With a gritty mix of shipyards, vessels and docks combined with industrial-strength personalities who worked these enterprises, our nation’s ports are rich with history.
All this is especially so for the port of Baltimore, which celebrated its 300th anniversary in 2006. Commemorating this occasion is a handsome book that chronicles the history of the port. Called “The Great Port of Baltimore, Its First 300 Years,” the book was written by Helen Delich Bentley and F. Key Kidder.
Bentley, an ex-congresswoman from Maryland and former chairman of the Federal Maritime Commission, has a long history with the port and is generally considered its godmother. Bentley’s importance to the port was officially recognized last June when Gov. Robert L. Ehrlich Jr. announced that the port would be renamed the Helen Delich Bentley Port of Baltimore.
In their book, Bentley and Kidder present a history that shows the deep connections between the port and the area’s economy. In the first chapter, they write, “The port’s undercurrent surges beyond the docks, sweeps through downtown, and widens as it moves out across the state, bathing business and industry, washing over Maryland culture, engaging all through dozens of points of contact each and every day – even as most people outside the maritime community are clueless about an industry which is largely out of sight, and out of mind.”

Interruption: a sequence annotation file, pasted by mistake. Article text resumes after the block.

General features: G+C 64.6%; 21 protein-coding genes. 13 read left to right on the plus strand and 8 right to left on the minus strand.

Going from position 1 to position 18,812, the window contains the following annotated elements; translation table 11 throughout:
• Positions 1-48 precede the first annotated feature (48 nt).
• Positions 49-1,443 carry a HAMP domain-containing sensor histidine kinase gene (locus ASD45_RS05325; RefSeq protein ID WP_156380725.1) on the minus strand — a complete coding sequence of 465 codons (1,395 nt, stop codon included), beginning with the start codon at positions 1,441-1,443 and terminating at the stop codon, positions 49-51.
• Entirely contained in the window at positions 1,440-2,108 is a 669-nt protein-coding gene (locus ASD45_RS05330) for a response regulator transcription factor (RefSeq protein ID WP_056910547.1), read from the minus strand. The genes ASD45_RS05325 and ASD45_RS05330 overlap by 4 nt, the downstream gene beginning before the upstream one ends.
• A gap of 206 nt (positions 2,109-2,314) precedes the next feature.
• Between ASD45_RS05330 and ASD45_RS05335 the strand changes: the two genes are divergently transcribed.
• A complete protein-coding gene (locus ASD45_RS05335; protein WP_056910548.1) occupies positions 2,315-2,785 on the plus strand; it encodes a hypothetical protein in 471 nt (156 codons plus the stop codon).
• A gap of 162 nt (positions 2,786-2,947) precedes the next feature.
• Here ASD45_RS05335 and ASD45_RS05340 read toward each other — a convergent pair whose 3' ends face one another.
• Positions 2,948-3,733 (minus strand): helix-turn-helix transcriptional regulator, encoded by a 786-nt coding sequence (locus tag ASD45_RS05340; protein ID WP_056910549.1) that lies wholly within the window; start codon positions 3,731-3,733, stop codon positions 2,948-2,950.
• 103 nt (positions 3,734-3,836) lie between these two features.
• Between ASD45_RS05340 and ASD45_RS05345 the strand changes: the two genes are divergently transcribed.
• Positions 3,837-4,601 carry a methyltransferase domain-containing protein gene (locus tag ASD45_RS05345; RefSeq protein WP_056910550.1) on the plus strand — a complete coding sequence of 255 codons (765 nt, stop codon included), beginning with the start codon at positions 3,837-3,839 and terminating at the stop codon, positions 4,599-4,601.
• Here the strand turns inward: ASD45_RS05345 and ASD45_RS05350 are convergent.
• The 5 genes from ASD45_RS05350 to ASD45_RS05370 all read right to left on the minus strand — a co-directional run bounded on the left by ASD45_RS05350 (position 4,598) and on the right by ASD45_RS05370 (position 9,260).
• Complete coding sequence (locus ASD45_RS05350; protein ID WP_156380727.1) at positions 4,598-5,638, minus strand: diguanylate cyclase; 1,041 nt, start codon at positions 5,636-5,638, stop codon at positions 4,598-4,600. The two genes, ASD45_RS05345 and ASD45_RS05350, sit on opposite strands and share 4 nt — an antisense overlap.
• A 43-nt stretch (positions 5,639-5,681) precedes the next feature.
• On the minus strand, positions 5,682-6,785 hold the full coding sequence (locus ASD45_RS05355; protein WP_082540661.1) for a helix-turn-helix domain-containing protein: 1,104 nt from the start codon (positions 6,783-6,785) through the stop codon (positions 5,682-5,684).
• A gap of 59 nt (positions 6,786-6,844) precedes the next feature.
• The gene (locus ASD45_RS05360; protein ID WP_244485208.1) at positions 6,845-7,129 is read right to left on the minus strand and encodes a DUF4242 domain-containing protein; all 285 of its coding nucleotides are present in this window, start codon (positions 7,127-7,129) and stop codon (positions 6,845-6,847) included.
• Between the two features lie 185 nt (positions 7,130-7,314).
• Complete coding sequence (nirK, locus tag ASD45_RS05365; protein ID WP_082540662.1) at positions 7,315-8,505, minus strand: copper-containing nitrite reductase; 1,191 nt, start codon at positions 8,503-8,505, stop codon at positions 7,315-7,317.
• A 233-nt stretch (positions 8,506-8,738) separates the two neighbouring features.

The 63 chapters cover everything from the early importance of tobacco (“sotte weed”) to wartime shipbuilding to the development of roll-on/roll-off and container facilities.
In addition to the book’s written history, The Great Port of Baltimore offers a comprehensive collection of photos. Many are pulled from historical archives and many were taken especially for the book. WorkBoat correspondent Kathy Bergren Smith took most of the contemporary photographs and was the book’s photo editor.